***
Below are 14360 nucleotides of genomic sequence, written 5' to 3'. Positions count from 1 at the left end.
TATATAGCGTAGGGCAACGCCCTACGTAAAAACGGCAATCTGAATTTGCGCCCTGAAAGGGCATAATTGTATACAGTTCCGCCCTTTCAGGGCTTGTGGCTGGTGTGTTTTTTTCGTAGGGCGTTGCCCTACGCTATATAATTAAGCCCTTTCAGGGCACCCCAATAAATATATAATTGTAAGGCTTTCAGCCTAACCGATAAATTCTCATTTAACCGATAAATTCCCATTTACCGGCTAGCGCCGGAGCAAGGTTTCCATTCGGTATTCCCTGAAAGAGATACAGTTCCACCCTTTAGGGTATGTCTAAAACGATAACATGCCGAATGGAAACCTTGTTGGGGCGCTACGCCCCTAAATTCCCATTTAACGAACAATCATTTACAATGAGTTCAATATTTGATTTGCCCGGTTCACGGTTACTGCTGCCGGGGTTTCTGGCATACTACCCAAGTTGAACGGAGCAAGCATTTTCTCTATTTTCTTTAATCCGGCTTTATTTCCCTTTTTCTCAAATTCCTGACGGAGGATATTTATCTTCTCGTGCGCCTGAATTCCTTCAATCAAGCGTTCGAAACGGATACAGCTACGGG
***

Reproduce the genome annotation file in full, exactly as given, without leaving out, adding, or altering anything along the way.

Below are 14360 nucleotides of genomic sequence, written 5' to 3'. Positions count from 1 at the left end.
TATATAGCGTAGGGCAACGCCCTACGTAAAAACGGCAATCTGAATTTGCGCCCTGAAAGGGCATAATTGTATACAGTTCCGCCCTTTCAGGGCTTGTGGCTGGTGTGTTTTTTTCGTAGGGCGTTGCCCTACGCTATATAATTAAGCCCTTTCAGGGCACCCCAATAAATATATAATTGTAAGGCTTTCAGCCTAACCGATAAATTCTCATTTAACCGATAAATTCCCATTTACCGGCTAGCGCCGGAGCAAGGTTTCCATTCGGTATTCCCTGAAAGAGATACAGTTCCACCCTTTAGGGTATGTCTAAAACGATAACATGCCGAATGGAAACCTTGTTGGGGCGCTACGCCCCTAAATTCCCATTTAACGAACAATCATTTACAATGAGTTCAATATTTGATTTGCCCGGTTCACGGTTACTGCTGCCGGGGTTTCTGGCATACTACCCAAGTTGAACGGAGCAAGCATTTTCTCTATTTTCTTTAATCCGGCTTTATTTCCCTTTTTCTCAAATTCCTGACGGAGGATATTTATCTTCTCGTGCGCCTGAATTCCTTCAATCAAGCGTTCGAAACGGATACAGCTACGGG